Paul Simmons Comments On the Future of HIV/AIDS Research
Paul Simmons: Director of treatment information and advocacy at The Center for AIDS in Houston
What's up with AIDS research? The same thing that's up with my hair -- thinning.
According to the Pharmaceutical Research and Manufacturers of America (PhRMA), the trade association for the pharmaceutical industry, 23 agents are under investigation for HIV infection. Five of them are "me too" drugs that add nothing important to the therapeutic arsenal, and another three have suspended development. Of the remaining 15, only eight are potentially novel or second generation agents, and some of them may not withstand further study.
In part, the success of combination treatment generally, and of the protease inhibitors specifically, has undermined our once potent sense of urgency to find new drugs for treating HIV. Since Americans with AIDS are no longer dropping like British cattle, we've grown complacent. But that's only half the story.
The damaging effect of some of our activism has created an environment hostile to new investment in HIV drug discovery. Nowadays we activists have taken to demanding that free-market pharmaceutical companies behave like social service agencies and give their products away at cost -- or less. The drug companies, we say, "have blood on their hands;" they are "killing people with AIDS;" they are making "obscene profits." Our rhetoric is belligerent, even hysterical, and it is not without consequence.
Don't misunderstand me. The drug companies are out for money. In pursuit of the dollar, they sometimes misrepresent data, buy off our doctors, and exploit people. But those same companies -- through risk-taking fueled by the allure of profit -- also save lives, including yours and mine.
Except for long-term non-progressors and a few others, we adults in the U.S. living with HIV today are in a fix of our own making. When I seroconverted in 1996, I wasn't the victim of Ronald Reagan or Merck or the military industrial complex. I was the victim of my own inexplicable stupidity. No, I didn't want HIV, nor did I deserve it. Whatever any of us did to contract the virus, we don't merit a death sentence. But only through tortured logic could I now demand that pharmaceutical shareholders rescue me -- at their expense -- from the consequences of my own choices.
If you agree that the poor both at home and abroad should have the life-saving power of antiretroviral therapy, I say bully for you. But talk to our government, which is, by the way, the largest purchaser of anti-HIV drugs. The government, and not private industry, is responsible for public policy. And talk also to the governments in Africa, many of which are so corrupt and inefficient that they can't control dysentery much less HIV. (To this day, South Africa has yet to declare the HIV epidemic a national emergency.) But it makes about as much sense to insist that drug companies not profit from our disease as it would to insist that the farmer not profit from our hunger.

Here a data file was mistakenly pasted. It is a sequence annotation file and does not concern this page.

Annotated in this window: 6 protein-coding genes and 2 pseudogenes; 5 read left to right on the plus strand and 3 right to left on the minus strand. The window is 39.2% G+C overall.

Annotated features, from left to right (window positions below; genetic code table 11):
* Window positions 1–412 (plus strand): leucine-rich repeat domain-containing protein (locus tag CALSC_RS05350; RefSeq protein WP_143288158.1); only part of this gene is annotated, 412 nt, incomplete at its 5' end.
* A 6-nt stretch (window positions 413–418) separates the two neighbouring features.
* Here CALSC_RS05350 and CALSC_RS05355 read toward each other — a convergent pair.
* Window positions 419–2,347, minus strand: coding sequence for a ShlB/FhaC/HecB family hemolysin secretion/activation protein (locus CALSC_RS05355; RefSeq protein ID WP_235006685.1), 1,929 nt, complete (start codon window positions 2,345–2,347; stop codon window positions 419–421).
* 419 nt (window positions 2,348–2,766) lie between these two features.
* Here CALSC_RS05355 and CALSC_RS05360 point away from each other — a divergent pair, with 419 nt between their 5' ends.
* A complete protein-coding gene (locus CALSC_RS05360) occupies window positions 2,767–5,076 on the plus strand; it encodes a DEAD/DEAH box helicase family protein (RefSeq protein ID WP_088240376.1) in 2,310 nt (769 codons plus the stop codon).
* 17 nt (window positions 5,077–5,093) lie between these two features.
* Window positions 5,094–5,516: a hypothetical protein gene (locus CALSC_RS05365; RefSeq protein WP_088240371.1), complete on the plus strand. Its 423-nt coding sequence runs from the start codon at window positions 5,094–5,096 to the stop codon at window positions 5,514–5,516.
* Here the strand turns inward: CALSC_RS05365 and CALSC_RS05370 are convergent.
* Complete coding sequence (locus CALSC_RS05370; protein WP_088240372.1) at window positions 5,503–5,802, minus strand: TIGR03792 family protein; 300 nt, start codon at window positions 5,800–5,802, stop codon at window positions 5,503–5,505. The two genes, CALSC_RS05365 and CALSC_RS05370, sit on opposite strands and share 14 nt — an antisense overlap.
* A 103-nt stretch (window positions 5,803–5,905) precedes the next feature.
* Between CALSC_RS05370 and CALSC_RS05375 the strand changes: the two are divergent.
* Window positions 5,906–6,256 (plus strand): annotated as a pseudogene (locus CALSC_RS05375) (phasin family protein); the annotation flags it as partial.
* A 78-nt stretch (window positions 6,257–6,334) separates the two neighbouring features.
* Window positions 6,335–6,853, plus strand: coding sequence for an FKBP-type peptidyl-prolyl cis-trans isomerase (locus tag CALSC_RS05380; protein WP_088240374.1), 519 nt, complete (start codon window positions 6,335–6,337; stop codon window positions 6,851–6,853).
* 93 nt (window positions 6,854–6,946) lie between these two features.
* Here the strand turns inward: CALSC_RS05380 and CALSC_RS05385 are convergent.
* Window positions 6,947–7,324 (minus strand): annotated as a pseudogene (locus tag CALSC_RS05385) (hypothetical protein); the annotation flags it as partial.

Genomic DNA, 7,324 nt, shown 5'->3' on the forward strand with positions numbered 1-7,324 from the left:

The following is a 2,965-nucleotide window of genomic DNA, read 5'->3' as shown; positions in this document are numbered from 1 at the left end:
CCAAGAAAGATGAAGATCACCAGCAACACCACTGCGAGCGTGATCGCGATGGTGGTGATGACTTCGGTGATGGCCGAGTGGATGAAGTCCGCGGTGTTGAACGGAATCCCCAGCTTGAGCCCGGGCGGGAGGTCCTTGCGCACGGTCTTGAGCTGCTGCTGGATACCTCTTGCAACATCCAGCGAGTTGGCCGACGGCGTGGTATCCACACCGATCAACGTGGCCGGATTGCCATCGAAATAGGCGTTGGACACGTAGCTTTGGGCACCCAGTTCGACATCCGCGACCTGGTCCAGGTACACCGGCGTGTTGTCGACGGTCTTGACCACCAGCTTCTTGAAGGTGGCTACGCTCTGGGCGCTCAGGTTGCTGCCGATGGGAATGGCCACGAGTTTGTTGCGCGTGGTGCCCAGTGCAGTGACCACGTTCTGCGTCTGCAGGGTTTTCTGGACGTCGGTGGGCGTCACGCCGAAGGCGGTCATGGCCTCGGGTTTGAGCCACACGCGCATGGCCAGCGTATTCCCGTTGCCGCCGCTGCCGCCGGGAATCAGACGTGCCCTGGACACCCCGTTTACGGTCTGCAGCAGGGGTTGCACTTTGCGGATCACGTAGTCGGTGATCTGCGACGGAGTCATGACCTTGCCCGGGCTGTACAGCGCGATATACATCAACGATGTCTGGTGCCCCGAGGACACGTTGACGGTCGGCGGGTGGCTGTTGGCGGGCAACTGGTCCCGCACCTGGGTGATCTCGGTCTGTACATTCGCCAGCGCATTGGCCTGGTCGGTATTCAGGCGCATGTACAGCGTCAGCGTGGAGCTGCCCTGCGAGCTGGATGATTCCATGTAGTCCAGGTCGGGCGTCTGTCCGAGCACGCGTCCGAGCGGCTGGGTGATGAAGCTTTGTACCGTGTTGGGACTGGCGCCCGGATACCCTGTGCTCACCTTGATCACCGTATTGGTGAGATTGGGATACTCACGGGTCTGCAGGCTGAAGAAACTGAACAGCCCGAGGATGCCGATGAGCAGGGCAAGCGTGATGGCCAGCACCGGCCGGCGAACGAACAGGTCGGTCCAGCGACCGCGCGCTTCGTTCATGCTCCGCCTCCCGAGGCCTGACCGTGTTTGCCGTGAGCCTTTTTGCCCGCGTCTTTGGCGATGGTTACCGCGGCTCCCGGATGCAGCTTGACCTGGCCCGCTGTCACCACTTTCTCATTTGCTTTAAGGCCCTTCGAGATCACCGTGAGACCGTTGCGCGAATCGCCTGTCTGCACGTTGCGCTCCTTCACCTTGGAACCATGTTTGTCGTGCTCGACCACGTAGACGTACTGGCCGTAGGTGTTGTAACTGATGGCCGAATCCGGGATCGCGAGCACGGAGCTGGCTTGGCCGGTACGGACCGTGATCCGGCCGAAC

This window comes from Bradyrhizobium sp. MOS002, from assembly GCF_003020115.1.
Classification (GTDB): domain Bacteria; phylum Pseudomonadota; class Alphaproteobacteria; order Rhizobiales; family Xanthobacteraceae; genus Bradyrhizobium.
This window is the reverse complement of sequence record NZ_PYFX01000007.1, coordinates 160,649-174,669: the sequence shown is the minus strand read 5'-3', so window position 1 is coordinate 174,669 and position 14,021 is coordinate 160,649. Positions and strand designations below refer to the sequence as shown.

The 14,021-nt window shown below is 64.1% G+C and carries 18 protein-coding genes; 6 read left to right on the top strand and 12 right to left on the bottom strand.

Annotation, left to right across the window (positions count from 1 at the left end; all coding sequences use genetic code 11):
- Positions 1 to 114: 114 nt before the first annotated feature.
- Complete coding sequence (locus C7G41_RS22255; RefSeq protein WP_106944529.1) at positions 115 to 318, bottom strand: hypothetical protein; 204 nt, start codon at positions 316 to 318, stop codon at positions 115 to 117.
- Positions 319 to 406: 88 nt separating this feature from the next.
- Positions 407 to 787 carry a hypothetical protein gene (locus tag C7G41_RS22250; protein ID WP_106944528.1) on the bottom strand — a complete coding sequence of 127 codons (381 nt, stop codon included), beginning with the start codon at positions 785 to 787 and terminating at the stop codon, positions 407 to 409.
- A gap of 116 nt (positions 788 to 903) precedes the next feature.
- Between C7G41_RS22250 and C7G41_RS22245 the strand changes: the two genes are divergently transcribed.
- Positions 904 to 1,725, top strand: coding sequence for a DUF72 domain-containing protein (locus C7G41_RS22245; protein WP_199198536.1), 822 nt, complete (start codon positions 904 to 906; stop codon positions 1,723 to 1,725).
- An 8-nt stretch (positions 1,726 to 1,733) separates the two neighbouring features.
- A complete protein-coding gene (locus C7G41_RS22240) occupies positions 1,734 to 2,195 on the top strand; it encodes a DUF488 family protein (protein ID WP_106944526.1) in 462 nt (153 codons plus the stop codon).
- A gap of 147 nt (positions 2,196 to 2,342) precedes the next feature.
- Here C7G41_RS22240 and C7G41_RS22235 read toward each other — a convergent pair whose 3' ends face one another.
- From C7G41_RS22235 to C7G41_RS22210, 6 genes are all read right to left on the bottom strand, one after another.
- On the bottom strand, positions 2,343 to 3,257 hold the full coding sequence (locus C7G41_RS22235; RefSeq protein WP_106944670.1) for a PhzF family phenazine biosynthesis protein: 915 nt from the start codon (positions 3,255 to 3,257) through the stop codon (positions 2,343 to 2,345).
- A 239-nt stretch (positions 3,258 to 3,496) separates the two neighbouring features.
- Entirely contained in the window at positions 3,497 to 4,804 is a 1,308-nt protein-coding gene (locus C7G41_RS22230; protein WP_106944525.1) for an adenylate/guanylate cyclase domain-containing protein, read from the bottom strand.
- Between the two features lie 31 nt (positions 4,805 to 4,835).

And yet, the steady assault on for-profit drug research is likely to continue, and grow even shriller. Reason is often subordinate to emotion. Sometimes the actual consequences of an idea don't matter to us. What matters are the good intentions that inform our ideas and the good feelings we get from them. We see ourselves in high archetypical battle with the evil capitalists, and we revel in the emotional satisfaction of moral arrogance.
Unfortunately, you may be the one to pay for our conceit. Industry will offer an ever-shrinking arsenal of new anti-HIV drugs, as it turns its attention to other, less troublesome areas. As one company executive said, "We can make just as much money doing other things and with a lot less hassle." We activists are haranguing the industry out of AIDS research.
A few years from now, your anti-HIV drugs will exhaust their benefit. But instead of finding something new to help you, industry will busy itself developing the next round of treatment for small breasts and impotence. If it's any comfort, as you lay in a hospital bed with tubes coming from every orifice, we activists will organize an angry demonstration on the sidewalk below. But there will be no new HIV treatment for us to demand, only free breast enlargements and free erections.
This article was provided by AIDS Community Research Initiative of America. It is a part of the publication CRIA Update. Visit ACRIA's website to find out more about their activities, publications and services.